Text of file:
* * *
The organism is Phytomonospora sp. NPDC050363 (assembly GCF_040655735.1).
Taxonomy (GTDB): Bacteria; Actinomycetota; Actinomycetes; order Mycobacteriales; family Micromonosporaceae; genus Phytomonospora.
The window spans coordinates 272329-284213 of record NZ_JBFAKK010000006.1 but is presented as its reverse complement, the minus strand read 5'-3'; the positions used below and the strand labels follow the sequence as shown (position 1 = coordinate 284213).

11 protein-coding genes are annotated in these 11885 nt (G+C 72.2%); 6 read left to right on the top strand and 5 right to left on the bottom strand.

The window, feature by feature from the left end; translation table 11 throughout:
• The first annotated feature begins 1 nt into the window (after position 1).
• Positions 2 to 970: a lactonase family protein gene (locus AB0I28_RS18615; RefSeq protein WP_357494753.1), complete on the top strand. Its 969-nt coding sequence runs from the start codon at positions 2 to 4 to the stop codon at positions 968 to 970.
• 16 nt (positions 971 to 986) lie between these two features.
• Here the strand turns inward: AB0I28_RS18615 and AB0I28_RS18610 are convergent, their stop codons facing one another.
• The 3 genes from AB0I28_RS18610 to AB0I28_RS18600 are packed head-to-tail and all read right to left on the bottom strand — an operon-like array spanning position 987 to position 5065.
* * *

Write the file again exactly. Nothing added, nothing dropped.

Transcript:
The organism is Phytomonospora sp. NPDC050363 (assembly GCF_040655735.1).
Taxonomy (GTDB): Bacteria; Actinomycetota; Actinomycetes; order Mycobacteriales; family Micromonosporaceae; genus Phytomonospora.
The window spans coordinates 272329-284213 of record NZ_JBFAKK010000006.1 but is presented as its reverse complement, the minus strand read 5'-3'; the positions used below and the strand labels follow the sequence as shown (position 1 = coordinate 284213).

11 protein-coding genes are annotated in these 11885 nt (G+C 72.2%); 6 read left to right on the top strand and 5 right to left on the bottom strand.

The window, feature by feature from the left end; translation table 11 throughout:
• The first annotated feature begins 1 nt into the window (after position 1).
• Positions 2 to 970: a lactonase family protein gene (locus AB0I28_RS18615; RefSeq protein WP_357494753.1), complete on the top strand. Its 969-nt coding sequence runs from the start codon at positions 2 to 4 to the stop codon at positions 968 to 970.
• 16 nt (positions 971 to 986) lie between these two features.
• Here the strand turns inward: AB0I28_RS18615 and AB0I28_RS18610 are convergent, their stop codons facing one another.
• The 3 genes from AB0I28_RS18610 to AB0I28_RS18600 are packed head-to-tail and all read right to left on the bottom strand — an operon-like array spanning position 987 to position 5065.